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Configure Bios with sccm

    Question

  • Hi

    We have seen that some of our employees use CD's to boot with and change the password of local administrator. The question is whether there is a procedure that can launch from Windows to change the order of PC's Boot and secure access to a BIOS password. The conventional method would be to visit each PC's, but this We will take a long time.

    Regards

    Thursday, June 03, 2010 3:52 PM

Answers

  • Even if you change the boot order they can press F12 to get to a boot selection screen. Once users have figured out how to change the local admin password using something like a linux boot disk or MDOP they own the boxes, there's not much you can do to stop them short of firing a few of them for breaking the company security policies.

    I was going to suggest the same as Eirik as far as setting the admin password with a GPO but that has two distinct drawbacks if your users are smart enough to figure out how to set the admin password then they are likely smart enough to figure out that they can unplug from the network on the reboot afterwards to prevent the GPO from changing it back for long enough for them to do what they desire. Or they can simply browse to the sysvol directory and open the script that's being run to set to the password and see what you are setting it to assuming you are setting it with a machine startup script.

     

     

     


    John Marcum | http://myitforum.com/cs2/blogs/jmarcum |
    Tuesday, June 08, 2010 12:42 PM

All replies

  • There is no universal fix for this. You'll have to check with your hardware vendor to see if they have a solution.

    Another approach could be to set the local adminstrator password with a group policy. That way it would be changed back every time the computer starts. Since the tools used to change passwords (at least the ones I have seen) boot from cd and run from RAM, the computer needs a reboot afterwards, and the password will be reset if the computer is connected to the corporate network.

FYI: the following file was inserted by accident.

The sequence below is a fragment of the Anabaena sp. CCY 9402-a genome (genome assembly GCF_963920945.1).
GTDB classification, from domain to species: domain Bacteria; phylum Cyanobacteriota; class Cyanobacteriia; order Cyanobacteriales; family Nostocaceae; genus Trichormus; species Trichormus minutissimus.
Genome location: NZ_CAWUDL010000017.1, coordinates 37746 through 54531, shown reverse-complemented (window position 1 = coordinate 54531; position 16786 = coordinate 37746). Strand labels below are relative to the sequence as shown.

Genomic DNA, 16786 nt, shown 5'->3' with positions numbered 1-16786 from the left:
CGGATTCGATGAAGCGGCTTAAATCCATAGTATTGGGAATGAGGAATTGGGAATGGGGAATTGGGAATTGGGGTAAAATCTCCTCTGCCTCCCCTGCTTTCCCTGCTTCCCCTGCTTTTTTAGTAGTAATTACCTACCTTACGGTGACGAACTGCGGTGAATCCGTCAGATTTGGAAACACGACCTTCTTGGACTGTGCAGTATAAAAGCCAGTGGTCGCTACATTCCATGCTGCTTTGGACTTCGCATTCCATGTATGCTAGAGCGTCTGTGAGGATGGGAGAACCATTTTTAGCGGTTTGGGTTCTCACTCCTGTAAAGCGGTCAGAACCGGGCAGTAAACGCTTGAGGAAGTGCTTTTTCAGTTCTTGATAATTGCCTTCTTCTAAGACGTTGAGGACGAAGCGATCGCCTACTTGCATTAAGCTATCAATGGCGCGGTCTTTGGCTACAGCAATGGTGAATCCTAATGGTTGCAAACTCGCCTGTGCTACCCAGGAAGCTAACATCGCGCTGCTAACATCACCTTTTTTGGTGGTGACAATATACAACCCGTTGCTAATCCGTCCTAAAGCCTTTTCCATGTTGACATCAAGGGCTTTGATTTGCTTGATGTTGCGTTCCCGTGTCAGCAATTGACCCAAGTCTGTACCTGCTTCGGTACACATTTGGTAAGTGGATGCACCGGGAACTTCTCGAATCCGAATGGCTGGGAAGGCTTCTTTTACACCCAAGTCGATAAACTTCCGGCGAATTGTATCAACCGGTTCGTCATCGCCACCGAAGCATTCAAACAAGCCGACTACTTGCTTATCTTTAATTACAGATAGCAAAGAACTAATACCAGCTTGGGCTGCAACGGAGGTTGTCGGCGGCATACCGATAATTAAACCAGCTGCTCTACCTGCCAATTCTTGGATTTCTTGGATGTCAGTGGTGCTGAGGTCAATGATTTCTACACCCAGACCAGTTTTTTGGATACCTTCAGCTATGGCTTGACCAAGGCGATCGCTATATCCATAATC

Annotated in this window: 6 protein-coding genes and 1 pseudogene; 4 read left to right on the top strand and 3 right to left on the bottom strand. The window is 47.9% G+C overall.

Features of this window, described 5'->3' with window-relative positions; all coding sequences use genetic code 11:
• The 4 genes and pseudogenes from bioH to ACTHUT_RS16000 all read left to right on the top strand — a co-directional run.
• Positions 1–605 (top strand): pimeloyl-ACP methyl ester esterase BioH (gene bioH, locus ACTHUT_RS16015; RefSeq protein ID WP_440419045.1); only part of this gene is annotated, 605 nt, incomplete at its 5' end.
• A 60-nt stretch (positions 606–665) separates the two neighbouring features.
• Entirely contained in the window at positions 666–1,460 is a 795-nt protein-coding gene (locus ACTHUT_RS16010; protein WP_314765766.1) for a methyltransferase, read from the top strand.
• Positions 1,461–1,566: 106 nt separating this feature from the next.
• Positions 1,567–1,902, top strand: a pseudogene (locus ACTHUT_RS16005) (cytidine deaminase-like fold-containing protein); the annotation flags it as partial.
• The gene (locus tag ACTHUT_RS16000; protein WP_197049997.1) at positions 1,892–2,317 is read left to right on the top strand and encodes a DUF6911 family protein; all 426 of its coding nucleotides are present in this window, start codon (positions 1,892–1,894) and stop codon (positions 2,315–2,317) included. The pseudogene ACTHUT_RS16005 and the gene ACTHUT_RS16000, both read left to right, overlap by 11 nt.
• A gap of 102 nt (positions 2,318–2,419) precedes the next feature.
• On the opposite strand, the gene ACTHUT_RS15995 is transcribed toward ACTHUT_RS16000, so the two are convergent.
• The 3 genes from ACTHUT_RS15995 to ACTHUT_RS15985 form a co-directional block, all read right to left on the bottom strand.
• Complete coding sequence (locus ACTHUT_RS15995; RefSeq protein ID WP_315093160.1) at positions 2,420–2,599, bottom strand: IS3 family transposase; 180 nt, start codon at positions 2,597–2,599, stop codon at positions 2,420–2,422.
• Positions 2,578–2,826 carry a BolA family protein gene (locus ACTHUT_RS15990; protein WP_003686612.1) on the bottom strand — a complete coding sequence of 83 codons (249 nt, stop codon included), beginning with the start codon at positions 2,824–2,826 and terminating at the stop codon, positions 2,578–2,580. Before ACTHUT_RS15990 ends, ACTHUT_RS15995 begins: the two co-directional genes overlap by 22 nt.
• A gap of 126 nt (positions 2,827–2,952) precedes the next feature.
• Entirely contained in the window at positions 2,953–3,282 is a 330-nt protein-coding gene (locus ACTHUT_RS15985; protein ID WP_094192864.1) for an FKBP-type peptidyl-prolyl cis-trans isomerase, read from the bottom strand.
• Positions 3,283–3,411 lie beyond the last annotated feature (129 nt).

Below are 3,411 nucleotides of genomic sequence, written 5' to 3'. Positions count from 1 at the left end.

Thursday, June 03, 2010 4:40 PM
  • Intel VPro is an Intel specific technology that does let you control BIOS and other hardware related items. VPro integrates into ConfigMgr via it's out of band management capabilities so this is one possible solution.
    Jason | http://myitforum.com/cs2/blogs/jsandys | http://blogs.catapultsystems.com/jsandys/default.aspx | Twitter @JasonSandys
    Thursday, June 03, 2010 5:17 PM
  • Even if you change the boot order they can press F12 to get to a boot selection screen. Once users have figured out how to change the local admin password using something like a linux boot disk or MDOP they own the boxes, there's not much you can do to stop them short of firing a few of them for breaking the company security policies.

    I was going to suggest the same as Eirik as far as setting the admin password with a GPO but that has two distinct drawbacks if your users are smart enough to figure out how to set the admin password then they are likely smart enough to figure out that they can unplug from the network on the reboot afterwards to prevent the GPO from changing it back for long enough for them to do what they desire. Or they can simply browse to the sysvol directory and open the script that's being run to set to the password and see what you are setting it to assuming you are setting it with a machine startup script.

     

     

     


    John Marcum | http://myitforum.com/cs2/blogs/jmarcum |
    Tuesday, June 08, 2010 12:42 PM
  • I can't speak to other manufacturers since we use primarily Dell equipment, but Dell has a utility that can turn specific BIOS settings into an .exe. 

    You download the utility, configure the settings you want to include, i.e. boot order BIOS Password, PXE on or off, almost every conceivable option in the BIOS. Then the application will compile an .exe that when run on a PC it will change the BIOS settings that you select.  Which then can be deployed via managment software.

    We've used this utility to PXE boot a PC one time when there was no one around in order to re-image a PC, it has worked pretty well.  Again, I can only speak to the Dell utility, which is called DCCU, Dell Client Configuration Utility.

    I have to imagine that most major manufacturers have somthing similar.

    Friday, June 11, 2010 7:01 PM
  • Well another thing you can do is that disable the CD Rom for those users who are creating problems for you.
    Zulqarnain Ali MCTS, MCSA
    Friday, November 12, 2010 11:16 AM
  • Have you considered disabling the built-in administrator account by using a group policy?

    Friday, November 12, 2010 1:47 PM
  • Disabling the account doesn't help. The same CD that let's you change the password also lets you enable the account. ;-)

     


    John Marcum | http://myitforum.com/cs2/blogs/jmarcum/|
    • Proposed as answer by Zulqarnain Ali Saturday, November 13, 2010 4:40 AM
    Friday, November 12, 2010 2:14 PM